Frequently Bought Together
Customers Who Bought This Item Also Bought
DVD Special features include:
Commentary by director Jon Knautz, actor/producer Trevor Matthews, and composer Ryan Shore
Original theatrical trailer
Top Customer Reviews
The Shrine is set in a modern time yet pre-industrialized Eastern European town where food and supplies are produced, not bought. The xenophobic townspeople are more concerned with making do and being left alone than for the modern conveniences of the first-world mega-nations. This film is about what happens when overly curious, intrusive Americans march onward into this set aside village and the consequences for the modern not paying homage to the ancient traditions of others in this surreal, mysterious hamlet.
The main characters are not to be respected though you may find yourself feeling sympathy for them. They are arrogant, disrespectful, and rude. As their fate becomes known to you the vague thought of "you asked for it" begins to prevail and not with a sense of remorse. The director clearly has some political opinions yearning to be expressed but it's not revealing unless truly examined.Read more ›
So I'll try to keep it short. Three American journalists go to Poland to find out what happened to a missing backpacker whom the audience already knows has met with a sad end. Before they know it, they've repeated his mistakes, and those who took care of the backpacker are ready to make sure the journalists pay the full price for their trespasses.
What separates this movie from scores of others which begin in similar ways are the little touches the filmmakers add. One of the most effective is that when the journalists arrive in the backwater village in Poland, most of the residents speak only Polish, rather than resorting to the silly idea that English is so universal that everyone must know it. Of those who do speak it, there are plausible enough reasons why, and I respect the director for granting the audience a measure of intelligence to be able to follow along without holding our hand the entire way and subtitling the foreign language dialog. Another is the extreme creepiness of the encounter with 'the shrine' itself. I found it very unnerving.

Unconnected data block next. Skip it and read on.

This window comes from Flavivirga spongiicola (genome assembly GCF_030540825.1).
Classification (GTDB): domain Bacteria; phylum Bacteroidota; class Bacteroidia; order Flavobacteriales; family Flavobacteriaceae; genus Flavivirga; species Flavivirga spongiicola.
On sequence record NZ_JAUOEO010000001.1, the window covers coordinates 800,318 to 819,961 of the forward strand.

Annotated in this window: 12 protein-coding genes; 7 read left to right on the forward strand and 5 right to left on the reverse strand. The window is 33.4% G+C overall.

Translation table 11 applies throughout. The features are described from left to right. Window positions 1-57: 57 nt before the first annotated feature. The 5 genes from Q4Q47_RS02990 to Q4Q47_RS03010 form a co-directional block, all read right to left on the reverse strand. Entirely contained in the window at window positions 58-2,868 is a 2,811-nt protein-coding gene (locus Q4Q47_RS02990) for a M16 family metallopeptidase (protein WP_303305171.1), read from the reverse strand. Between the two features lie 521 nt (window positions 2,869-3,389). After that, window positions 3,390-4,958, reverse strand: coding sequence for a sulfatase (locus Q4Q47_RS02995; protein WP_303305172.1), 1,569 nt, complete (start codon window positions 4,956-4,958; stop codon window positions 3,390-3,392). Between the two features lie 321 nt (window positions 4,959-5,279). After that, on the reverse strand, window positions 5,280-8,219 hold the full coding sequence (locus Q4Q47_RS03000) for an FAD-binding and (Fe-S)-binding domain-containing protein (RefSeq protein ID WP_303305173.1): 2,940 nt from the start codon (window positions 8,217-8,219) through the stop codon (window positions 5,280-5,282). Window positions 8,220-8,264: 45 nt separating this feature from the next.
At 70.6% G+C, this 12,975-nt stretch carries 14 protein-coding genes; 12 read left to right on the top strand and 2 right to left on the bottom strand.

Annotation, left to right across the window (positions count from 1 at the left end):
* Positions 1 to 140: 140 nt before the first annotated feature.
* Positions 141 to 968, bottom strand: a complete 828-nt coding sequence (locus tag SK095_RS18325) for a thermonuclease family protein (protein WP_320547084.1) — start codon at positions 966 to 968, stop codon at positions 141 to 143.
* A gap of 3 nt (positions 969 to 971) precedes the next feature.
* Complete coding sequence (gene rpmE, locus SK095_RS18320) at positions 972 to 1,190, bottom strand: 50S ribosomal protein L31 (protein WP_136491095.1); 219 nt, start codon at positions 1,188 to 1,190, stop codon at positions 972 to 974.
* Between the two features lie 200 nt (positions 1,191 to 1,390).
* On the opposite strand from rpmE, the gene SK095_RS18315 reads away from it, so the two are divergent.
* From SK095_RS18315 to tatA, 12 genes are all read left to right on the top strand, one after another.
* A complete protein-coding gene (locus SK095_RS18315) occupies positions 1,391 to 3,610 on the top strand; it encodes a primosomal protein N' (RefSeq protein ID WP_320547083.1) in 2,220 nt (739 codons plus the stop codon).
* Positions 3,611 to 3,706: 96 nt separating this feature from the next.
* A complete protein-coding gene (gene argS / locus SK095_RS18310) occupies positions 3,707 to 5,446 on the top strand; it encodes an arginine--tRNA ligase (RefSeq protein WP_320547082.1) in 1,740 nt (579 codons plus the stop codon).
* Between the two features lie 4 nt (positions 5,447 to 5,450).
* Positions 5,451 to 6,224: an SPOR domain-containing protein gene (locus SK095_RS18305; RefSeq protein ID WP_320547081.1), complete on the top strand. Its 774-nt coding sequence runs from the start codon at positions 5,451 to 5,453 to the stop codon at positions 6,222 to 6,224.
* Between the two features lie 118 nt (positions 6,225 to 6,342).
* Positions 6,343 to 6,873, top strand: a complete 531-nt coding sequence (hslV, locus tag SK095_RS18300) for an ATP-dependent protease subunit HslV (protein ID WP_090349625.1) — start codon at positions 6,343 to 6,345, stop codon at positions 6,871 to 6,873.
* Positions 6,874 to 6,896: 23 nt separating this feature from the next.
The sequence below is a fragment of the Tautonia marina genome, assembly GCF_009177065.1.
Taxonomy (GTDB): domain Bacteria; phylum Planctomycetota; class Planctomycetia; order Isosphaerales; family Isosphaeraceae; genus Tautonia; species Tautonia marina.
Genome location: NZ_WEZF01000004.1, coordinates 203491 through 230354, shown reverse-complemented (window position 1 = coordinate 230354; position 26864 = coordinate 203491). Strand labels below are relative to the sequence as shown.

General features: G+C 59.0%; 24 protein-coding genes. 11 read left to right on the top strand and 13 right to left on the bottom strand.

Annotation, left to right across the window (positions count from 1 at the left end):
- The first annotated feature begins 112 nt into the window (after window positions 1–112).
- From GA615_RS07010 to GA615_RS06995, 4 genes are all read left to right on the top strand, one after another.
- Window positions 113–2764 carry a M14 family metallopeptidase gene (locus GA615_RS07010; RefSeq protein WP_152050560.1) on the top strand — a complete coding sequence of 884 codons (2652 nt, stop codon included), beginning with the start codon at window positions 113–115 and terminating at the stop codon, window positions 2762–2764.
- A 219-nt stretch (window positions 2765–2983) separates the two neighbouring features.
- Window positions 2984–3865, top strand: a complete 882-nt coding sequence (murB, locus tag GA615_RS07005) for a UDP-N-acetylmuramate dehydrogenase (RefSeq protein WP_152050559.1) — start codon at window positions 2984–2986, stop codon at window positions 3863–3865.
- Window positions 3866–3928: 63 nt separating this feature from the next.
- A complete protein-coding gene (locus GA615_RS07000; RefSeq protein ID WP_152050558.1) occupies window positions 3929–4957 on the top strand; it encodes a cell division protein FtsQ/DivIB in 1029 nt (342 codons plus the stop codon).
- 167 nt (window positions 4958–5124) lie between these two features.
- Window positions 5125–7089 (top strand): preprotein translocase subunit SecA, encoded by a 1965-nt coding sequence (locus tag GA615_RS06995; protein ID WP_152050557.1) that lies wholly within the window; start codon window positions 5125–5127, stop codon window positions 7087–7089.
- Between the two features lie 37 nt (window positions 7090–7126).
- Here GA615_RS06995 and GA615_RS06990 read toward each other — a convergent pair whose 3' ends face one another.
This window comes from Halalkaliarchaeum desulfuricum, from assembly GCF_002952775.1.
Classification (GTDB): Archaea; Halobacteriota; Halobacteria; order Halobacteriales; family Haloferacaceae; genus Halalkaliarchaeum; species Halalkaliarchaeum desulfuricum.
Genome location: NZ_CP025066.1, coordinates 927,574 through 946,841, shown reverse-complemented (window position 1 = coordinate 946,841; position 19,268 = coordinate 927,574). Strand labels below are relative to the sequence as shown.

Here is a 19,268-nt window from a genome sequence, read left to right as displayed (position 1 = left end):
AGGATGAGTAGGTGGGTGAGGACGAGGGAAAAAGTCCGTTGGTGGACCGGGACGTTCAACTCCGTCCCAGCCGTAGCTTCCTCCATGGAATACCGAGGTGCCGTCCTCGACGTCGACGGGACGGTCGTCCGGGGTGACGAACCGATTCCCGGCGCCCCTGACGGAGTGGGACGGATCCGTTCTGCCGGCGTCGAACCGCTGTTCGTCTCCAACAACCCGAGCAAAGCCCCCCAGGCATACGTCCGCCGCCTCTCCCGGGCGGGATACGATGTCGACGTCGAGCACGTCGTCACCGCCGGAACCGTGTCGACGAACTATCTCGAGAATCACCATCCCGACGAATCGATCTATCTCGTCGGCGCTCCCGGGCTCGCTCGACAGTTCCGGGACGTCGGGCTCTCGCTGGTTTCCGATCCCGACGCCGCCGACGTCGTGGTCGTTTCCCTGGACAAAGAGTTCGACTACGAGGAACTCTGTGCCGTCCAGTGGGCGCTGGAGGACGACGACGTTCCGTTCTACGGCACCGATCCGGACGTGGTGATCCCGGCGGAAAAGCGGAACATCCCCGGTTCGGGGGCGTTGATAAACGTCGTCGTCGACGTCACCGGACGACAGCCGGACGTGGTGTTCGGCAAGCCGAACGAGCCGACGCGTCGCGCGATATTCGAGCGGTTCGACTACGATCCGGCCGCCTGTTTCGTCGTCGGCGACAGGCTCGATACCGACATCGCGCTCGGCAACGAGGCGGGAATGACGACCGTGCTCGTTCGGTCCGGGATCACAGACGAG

Combine the deft plotting with competent acting, as well as the other small touches, and the deficencies in the film seem minor or invisible. Keep your expectations reasonable and chances are you will find this a nice turn from your average horror film.
To be fair, the production standards where not altogether top notch (too much green screen work), but it's obvious that majority of the budget was spent on the special effects. The cast was also uneven (Cindy Sampson could not carry the picture even with all of Aaron Ashmore's help). Also, the director lingers too long on certain shots, and fails to pick up the pace when the story races out from under him.
Nonetheless, this is still highly recommended for those who like supernatural horror. (Finally available to own on DVD, although you can stream it on Netflix.)
I'm glad I did. The story starts out very simple, three Americans travel to a small farming village in Poland to investigate the disappearance of a guy who went missing, and over the years several others have as well. Also, the last thing I'll tell you about the plot is there is a mysterious fog in the woods that doesn't seem to go away, and seems to lead the group to that spot.
A forewarning, once the action and horror really begin, most of the actors speak in Polish, and they're aren't subtitles during these scenes. I really appreciated the movie makers doing this, because clearly the Polish characters know full well what's going on in the story; but for the audience, we are following the Americans who have no idea what they're saying. THAT ADDS TREMENDOUS SUSPENSE TO THE PLOT! Since we have no idea what's going on, and it really adds to the horror and terror of the story.
By the end, you'll mostly figure out what has happened, but I do recommend if you have any questions to check out the wiki page, it helped clear a few things up!
Also, I purchased the Blu Ray, and the picture quality is AMAZING. I recommend whichever version you can get, but extra kudos to the Blu Ray!
P.S. - No idea if they'll ever make a prequel, but I would love to know how the fog ended up there in the first place. I bet the writers could make a really interesting story out of that one!
Most Recent Customer Reviews
The synopsis and other reviewers on Amazon tell you all you need to know. Sit back and prepare to be disturbed!Published 1 month ago by westicles
I really liked this. It was different -- and a little bit of a twist at the end. At first you may think it is your typical American that disappeared and was mysteriously murdered... Read morePublished 3 months ago by Beth Jackson
Three American tourists find religion while touring the Polish country side. @funnyseancPublished 4 months ago by @FunnySeanC
There are a lot of good reviews for this movie! My simple addition to the reviews would be this: I enjoyed "The Shrine" the 1st time around, even though there are no... Read morePublished 16 months ago by TheCounsel
I'm a big horror fan and usually find these movies a bit samey but the shrine is different and is a really great movie, basically a group of young journalists are investigating the... Read morePublished 20 months ago by SDX
This film has quite a few flaws, but despite it all, it delivers enough creepy scenes and unexpected twists to keep me happy. Read morePublished on February 11, 2014 by Z Hayes